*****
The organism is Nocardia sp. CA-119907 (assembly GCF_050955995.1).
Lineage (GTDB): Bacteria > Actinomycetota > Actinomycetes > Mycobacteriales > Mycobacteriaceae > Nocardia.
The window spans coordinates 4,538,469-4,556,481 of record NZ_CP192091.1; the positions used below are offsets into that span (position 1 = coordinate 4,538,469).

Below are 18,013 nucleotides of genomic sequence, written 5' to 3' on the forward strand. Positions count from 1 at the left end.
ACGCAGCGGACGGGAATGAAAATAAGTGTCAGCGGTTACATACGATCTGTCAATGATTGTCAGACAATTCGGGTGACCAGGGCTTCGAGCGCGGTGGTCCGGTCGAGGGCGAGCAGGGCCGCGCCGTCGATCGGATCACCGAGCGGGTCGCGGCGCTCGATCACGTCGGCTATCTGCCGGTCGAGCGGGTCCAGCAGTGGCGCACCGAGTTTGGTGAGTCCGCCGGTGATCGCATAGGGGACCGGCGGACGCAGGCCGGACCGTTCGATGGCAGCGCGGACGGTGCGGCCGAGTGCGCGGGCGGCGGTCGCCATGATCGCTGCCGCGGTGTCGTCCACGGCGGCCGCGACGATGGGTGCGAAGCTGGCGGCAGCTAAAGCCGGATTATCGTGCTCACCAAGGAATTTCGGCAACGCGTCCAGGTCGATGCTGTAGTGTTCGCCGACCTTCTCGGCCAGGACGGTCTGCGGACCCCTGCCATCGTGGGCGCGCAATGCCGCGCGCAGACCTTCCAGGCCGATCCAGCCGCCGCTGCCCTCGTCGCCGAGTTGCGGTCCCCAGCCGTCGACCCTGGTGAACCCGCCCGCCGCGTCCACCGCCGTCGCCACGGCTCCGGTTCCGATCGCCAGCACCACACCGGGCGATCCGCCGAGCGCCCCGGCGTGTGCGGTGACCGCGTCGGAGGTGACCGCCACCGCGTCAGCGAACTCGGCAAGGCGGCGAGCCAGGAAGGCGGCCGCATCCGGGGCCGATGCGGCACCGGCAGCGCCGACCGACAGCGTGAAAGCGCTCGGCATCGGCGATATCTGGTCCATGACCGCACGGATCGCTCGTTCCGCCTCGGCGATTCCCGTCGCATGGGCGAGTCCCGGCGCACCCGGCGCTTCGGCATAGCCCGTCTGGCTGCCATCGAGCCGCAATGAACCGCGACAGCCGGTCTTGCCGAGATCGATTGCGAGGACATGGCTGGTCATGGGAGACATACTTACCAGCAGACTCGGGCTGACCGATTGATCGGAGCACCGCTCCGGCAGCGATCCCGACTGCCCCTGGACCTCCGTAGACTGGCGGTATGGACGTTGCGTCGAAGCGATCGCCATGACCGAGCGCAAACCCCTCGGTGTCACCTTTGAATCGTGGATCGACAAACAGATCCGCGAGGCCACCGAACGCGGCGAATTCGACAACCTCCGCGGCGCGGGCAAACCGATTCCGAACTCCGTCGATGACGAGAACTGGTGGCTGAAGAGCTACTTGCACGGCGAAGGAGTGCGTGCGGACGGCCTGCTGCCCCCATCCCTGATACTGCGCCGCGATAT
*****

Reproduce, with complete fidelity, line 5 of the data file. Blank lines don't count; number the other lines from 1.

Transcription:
ACGCAGCGGACGGGAATGAAAATAAGTGTCAGCGGTTACATACGATCTGTCAATGATTGTCAGACAATTCGGGTGACCAGGGCTTCGAGCGCGGTGGTCCGGTCGAGGGCGAGCAGGGCCGCGCCGTCGATCGGATCACCGAGCGGGTCGCGGCGCTCGATCACGTCGGCTATCTGCCGGTCGAGCGGGTCCAGCAGTGGCGCACCGAGTTTGGTGAGTCCGCCGGTGATCGCATAGGGGACCGGCGGACGCAGGCCGGACCGTTCGATGGCAGCGCGGACGGTGCGGCCGAGTGCGCGGGCGGCGGTCGCCATGATCGCTGCCGCGGTGTCGTCCACGGCGGCCGCGACGATGGGTGCGAAGCTGGCGGCAGCTAAAGCCGGATTATCGTGCTCACCAAGGAATTTCGGCAACGCGTCCAGGTCGATGCTGTAGTGTTCGCCGACCTTCTCGGCCAGGACGGTCTGCGGACCCCTGCCATCGTGGGCGCGCAATGCCGCGCGCAGACCTTCCAGGCCGATCCAGCCGCCGCTGCCCTCGTCGCCGAGTTGCGGTCCCCAGCCGTCGACCCTGGTGAACCCGCCCGCCGCGTCCACCGCCGTCGCCACGGCTCCGGTTCCGATCGCCAGCACCACACCGGGCGATCCGCCGAGCGCCCCGGCGTGTGCGGTGACCGCGTCGGAGGTGACCGCCACCGCGTCAGCGAACTCGGCAAGGCGGCGAGCCAGGAAGGCGGCCGCATCCGGGGCCGATGCGGCACCGGCAGCGCCGACCGACAGCGTGAAAGCGCTCGGCATCGGCGATATCTGGTCCATGACCGCACGGATCGCTCGTTCCGCCTCGGCGATTCCCGTCGCATGGGCGAGTCCCGGCGCACCCGGCGCTTCGGCATAGCCCGTCTGGCTGCCATCGAGCCGCAATGAACCGCGACAGCCGGTCTTGCCGAGATCGATTGCGAGGACATGGCTGGTCATGGGAGACATACTTACCAGCAGACTCGGGCTGACCGATTGATCGGAGCACCGCTCCGGCAGCGATCCCGACTGCCCCTGGACCTCCGTAGACTGGCGGTATGGACGTTGCGTCGAAGCGATCGCCATGACCGAGCGCAAACCCCTCGGTGTCACCTTTGAATCGTGGATCGACAAACAGATCCGCGAGGCCACCGAACGCGGCGAATTCGACAACCTCCGCGGCGCGGGCAAACCGATTCCGAACTCCGTCGATGACGAGAACTGGTGGCTGAAGAGCTACTTGCACGGCGAAGGAGTGCGTGCGGACGGCCTGCTGCCCCCATCCCTGATACTGCGCCGCGATAT